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Free Churches Group
Dear God...
“Hardly anyone can ever find God because God is right at the end of your mind after all the background thoughts are gone.”
Maisie Satchwell-Hust

Diocese of Manchester
Board of Education

God and the Big Bang

God and the Big Bang (GatBB) is a national education project which runs interactive workshop days with students from Year 5 – 13 to discover, discuss and debate the compatibility of science and faith.

The workshops equip young people with the tools they need to form their own opinions and engage in rational and thought-provoking discussion about the part science plays in God’s world.
GatBB often find schools are unable to participate in our workshops due to budget limitations. With funding from Westhill, we are creating a fund so that small schools in rural areas are able to access GatBB events, where they may often be less able to offer cross-curricular learning experiences due to small class sizes and restricted budgets. Schools in this situation struggle to host a GatBB workshop day in their school, and could not afford to travel to a Cathedral event.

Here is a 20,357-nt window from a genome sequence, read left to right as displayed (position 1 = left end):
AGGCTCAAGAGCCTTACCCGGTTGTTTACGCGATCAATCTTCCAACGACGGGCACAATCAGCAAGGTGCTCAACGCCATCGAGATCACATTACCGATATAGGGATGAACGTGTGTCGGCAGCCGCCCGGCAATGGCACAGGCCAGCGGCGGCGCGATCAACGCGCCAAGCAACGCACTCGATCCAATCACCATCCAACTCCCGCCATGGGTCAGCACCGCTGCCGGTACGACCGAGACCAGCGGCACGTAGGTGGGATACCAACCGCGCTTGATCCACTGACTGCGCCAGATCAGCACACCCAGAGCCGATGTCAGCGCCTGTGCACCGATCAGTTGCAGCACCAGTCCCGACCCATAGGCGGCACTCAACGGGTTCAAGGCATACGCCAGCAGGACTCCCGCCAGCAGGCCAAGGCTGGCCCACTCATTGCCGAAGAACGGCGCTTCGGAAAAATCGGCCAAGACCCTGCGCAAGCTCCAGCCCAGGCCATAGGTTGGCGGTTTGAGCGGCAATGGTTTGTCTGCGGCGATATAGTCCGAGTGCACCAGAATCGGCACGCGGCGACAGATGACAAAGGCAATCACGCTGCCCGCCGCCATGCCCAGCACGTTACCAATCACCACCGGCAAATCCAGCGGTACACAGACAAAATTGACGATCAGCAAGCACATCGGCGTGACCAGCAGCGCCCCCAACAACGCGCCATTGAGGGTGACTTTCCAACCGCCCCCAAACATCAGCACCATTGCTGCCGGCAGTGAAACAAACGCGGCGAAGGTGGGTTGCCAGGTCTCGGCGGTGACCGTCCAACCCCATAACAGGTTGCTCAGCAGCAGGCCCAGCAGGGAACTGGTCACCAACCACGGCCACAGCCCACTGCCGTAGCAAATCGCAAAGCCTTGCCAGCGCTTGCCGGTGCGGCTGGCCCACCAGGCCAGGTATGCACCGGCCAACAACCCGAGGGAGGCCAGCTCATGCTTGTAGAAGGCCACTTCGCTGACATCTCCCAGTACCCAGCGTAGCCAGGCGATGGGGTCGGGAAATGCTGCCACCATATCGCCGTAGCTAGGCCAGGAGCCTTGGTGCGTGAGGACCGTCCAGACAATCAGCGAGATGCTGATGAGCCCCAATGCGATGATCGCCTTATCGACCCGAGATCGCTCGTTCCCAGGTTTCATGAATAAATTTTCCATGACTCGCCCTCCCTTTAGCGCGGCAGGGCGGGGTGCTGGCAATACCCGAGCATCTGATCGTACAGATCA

Over the next 2 years, we want to help 50  low-income schools access a GatBB event. On average 100 students attend each of our workshop days and so we aim to reach a minimum of 5000 young people representing rural or low-income demographics. This funding will be available to schools from January 2021, when we are planning to return to visiting schools, working within restrictions relating to the pandemic.
By receiving funding towards one of our events, schools benefit from a creative, thought-provoking, and highly engaging approach to questions of science and faith.

Students have the opportunity to interact with professors and graduates from top universities around the country, with the time to ask questions and have a taste of what university level study might be like.

This helps to raise the profile of Theology, Philosophy, and Religious Studies as subjects for study at university, demonstrating their interdisciplinary nature and tackling the traditional assumption that they are not accessible to students from low-income demographics.

Students of all faiths and none encounter people of faith who can offer thoughtful, well-reasoned responses to some of their biggest questions, encouraging them to expand the horizons of their curiosity.
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